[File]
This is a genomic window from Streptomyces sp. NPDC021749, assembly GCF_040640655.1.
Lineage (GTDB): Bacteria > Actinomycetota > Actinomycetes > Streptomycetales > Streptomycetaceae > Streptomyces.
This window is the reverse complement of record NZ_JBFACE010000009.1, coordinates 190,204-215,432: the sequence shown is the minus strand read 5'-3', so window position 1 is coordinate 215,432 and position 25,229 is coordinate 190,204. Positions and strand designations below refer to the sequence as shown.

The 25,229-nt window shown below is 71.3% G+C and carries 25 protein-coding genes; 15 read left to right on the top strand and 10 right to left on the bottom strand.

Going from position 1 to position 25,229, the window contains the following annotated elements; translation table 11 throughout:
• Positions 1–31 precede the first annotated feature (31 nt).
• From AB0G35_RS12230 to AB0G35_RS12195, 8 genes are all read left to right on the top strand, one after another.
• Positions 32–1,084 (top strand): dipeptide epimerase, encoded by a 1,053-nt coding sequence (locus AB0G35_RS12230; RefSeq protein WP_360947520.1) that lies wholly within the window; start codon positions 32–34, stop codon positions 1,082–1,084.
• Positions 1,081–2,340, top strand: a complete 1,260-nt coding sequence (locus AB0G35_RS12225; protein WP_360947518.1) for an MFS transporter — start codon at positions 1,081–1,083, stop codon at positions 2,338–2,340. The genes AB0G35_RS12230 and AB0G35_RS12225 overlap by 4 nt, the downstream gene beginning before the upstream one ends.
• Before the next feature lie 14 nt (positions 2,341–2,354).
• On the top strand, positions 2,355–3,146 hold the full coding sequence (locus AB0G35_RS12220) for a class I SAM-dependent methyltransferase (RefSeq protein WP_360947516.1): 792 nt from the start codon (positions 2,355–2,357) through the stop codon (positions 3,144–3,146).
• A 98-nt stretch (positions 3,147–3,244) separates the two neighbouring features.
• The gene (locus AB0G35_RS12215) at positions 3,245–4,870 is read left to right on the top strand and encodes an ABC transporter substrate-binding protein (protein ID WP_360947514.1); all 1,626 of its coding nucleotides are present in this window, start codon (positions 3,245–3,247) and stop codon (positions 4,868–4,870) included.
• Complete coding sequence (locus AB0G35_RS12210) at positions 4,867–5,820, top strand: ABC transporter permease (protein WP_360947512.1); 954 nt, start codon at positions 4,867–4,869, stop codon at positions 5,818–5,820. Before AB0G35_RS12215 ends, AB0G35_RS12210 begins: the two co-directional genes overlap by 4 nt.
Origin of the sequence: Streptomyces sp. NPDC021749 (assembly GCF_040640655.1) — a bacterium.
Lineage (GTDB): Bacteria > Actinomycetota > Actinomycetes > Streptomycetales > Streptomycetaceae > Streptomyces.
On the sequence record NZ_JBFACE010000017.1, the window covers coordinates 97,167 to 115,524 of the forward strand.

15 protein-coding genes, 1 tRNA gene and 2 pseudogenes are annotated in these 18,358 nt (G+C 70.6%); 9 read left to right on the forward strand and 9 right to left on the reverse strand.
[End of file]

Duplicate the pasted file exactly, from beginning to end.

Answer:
This is a genomic window from Streptomyces sp. NPDC021749, assembly GCF_040640655.1.
Lineage (GTDB): Bacteria > Actinomycetota > Actinomycetes > Streptomycetales > Streptomycetaceae > Streptomyces.
This window is the reverse complement of record NZ_JBFACE010000009.1, coordinates 190,204-215,432: the sequence shown is the minus strand read 5'-3', so window position 1 is coordinate 215,432 and position 25,229 is coordinate 190,204. Positions and strand designations below refer to the sequence as shown.

The 25,229-nt window shown below is 71.3% G+C and carries 25 protein-coding genes; 15 read left to right on the top strand and 10 right to left on the bottom strand.

Going from position 1 to position 25,229, the window contains the following annotated elements; translation table 11 throughout:
• Positions 1–31 precede the first annotated feature (31 nt).
• From AB0G35_RS12230 to AB0G35_RS12195, 8 genes are all read left to right on the top strand, one after another.
• Positions 32–1,084 (top strand): dipeptide epimerase, encoded by a 1,053-nt coding sequence (locus AB0G35_RS12230; RefSeq protein WP_360947520.1) that lies wholly within the window; start codon positions 32–34, stop codon positions 1,082–1,084.
• Positions 1,081–2,340, top strand: a complete 1,260-nt coding sequence (locus AB0G35_RS12225; protein WP_360947518.1) for an MFS transporter — start codon at positions 1,081–1,083, stop codon at positions 2,338–2,340. The genes AB0G35_RS12230 and AB0G35_RS12225 overlap by 4 nt, the downstream gene beginning before the upstream one ends.
• Before the next feature lie 14 nt (positions 2,341–2,354).
• On the top strand, positions 2,355–3,146 hold the full coding sequence (locus AB0G35_RS12220) for a class I SAM-dependent methyltransferase (RefSeq protein WP_360947516.1): 792 nt from the start codon (positions 2,355–2,357) through the stop codon (positions 3,144–3,146).
• A 98-nt stretch (positions 3,147–3,244) separates the two neighbouring features.
• The gene (locus AB0G35_RS12215) at positions 3,245–4,870 is read left to right on the top strand and encodes an ABC transporter substrate-binding protein (protein ID WP_360947514.1); all 1,626 of its coding nucleotides are present in this window, start codon (positions 3,245–3,247) and stop codon (positions 4,868–4,870) included.
• Complete coding sequence (locus AB0G35_RS12210) at positions 4,867–5,820, top strand: ABC transporter permease (protein WP_360947512.1); 954 nt, start codon at positions 4,867–4,869, stop codon at positions 5,818–5,820. Before AB0G35_RS12215 ends, AB0G35_RS12210 begins: the two co-directional genes overlap by 4 nt.
Origin of the sequence: Streptomyces sp. NPDC021749 (assembly GCF_040640655.1) — a bacterium.
Lineage (GTDB): Bacteria > Actinomycetota > Actinomycetes > Streptomycetales > Streptomycetaceae > Streptomyces.
On the sequence record NZ_JBFACE010000017.1, the window covers coordinates 97,167 to 115,524 of the forward strand.

15 protein-coding genes, 1 tRNA gene and 2 pseudogenes are annotated in these 18,358 nt (G+C 70.6%); 9 read left to right on the forward strand and 9 right to left on the reverse strand.